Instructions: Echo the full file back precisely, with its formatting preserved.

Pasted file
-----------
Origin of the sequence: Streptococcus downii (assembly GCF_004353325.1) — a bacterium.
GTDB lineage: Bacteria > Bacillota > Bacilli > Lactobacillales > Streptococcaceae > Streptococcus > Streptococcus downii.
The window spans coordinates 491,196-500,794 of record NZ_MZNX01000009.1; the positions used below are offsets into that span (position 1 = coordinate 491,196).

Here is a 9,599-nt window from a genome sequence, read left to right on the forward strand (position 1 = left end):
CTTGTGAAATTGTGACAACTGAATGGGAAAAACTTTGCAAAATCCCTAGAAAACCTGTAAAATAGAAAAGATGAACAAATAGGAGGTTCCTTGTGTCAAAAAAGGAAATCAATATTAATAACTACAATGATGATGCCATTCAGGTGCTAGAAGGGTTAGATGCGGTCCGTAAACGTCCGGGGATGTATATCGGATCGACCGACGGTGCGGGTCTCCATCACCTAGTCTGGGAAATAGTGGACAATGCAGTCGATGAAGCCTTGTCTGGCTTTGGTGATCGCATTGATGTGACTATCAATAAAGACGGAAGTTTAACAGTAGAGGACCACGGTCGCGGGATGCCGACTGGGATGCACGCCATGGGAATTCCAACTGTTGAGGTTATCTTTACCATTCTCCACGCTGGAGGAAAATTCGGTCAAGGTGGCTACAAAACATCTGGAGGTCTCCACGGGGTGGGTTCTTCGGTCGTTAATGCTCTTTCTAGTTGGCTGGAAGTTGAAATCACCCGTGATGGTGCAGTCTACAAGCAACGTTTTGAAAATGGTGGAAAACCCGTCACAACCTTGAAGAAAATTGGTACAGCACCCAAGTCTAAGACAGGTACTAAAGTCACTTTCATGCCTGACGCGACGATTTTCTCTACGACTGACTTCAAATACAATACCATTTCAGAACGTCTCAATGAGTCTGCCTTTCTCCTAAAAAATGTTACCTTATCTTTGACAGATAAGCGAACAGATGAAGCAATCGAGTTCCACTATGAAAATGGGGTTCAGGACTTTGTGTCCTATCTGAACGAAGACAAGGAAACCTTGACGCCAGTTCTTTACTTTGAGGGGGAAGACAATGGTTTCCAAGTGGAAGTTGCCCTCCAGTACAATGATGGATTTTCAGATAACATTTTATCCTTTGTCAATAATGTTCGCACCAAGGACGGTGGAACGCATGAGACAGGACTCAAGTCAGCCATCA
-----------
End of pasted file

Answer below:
Origin of the sequence: Streptococcus downii (assembly GCF_004353325.1) — a bacterium.
GTDB lineage: Bacteria > Bacillota > Bacilli > Lactobacillales > Streptococcaceae > Streptococcus > Streptococcus downii.
The window spans coordinates 491,196-500,794 of record NZ_MZNX01000009.1; the positions used below are offsets into that span (position 1 = coordinate 491,196).

Here is a 9,599-nt window from a genome sequence, read left to right on the forward strand (position 1 = left end):
CTTGTGAAATTGTGACAACTGAATGGGAAAAACTTTGCAAAATCCCTAGAAAACCTGTAAAATAGAAAAGATGAACAAATAGGAGGTTCCTTGTGTCAAAAAAGGAAATCAATATTAATAACTACAATGATGATGCCATTCAGGTGCTAGAAGGGTTAGATGCGGTCCGTAAACGTCCGGGGATGTATATCGGATCGACCGACGGTGCGGGTCTCCATCACCTAGTCTGGGAAATAGTGGACAATGCAGTCGATGAAGCCTTGTCTGGCTTTGGTGATCGCATTGATGTGACTATCAATAAAGACGGAAGTTTAACAGTAGAGGACCACGGTCGCGGGATGCCGACTGGGATGCACGCCATGGGAATTCCAACTGTTGAGGTTATCTTTACCATTCTCCACGCTGGAGGAAAATTCGGTCAAGGTGGCTACAAAACATCTGGAGGTCTCCACGGGGTGGGTTCTTCGGTCGTTAATGCTCTTTCTAGTTGGCTGGAAGTTGAAATCACCCGTGATGGTGCAGTCTACAAGCAACGTTTTGAAAATGGTGGAAAACCCGTCACAACCTTGAAGAAAATTGGTACAGCACCCAAGTCTAAGACAGGTACTAAAGTCACTTTCATGCCTGACGCGACGATTTTCTCTACGACTGACTTCAAATACAATACCATTTCAGAACGTCTCAATGAGTCTGCCTTTCTCCTAAAAAATGTTACCTTATCTTTGACAGATAAGCGAACAGATGAAGCAATCGAGTTCCACTATGAAAATGGGGTTCAGGACTTTGTGTCCTATCTGAACGAAGACAAGGAAACCTTGACGCCAGTTCTTTACTTTGAGGGGGAAGACAATGGTTTCCAAGTGGAAGTTGCCCTCCAGTACAATGATGGATTTTCAGATAACATTTTATCCTTTGTCAATAATGTTCGCACCAAGGACGGTGGAACGCATGAGACAGGACTCAAGTCAGCCATCA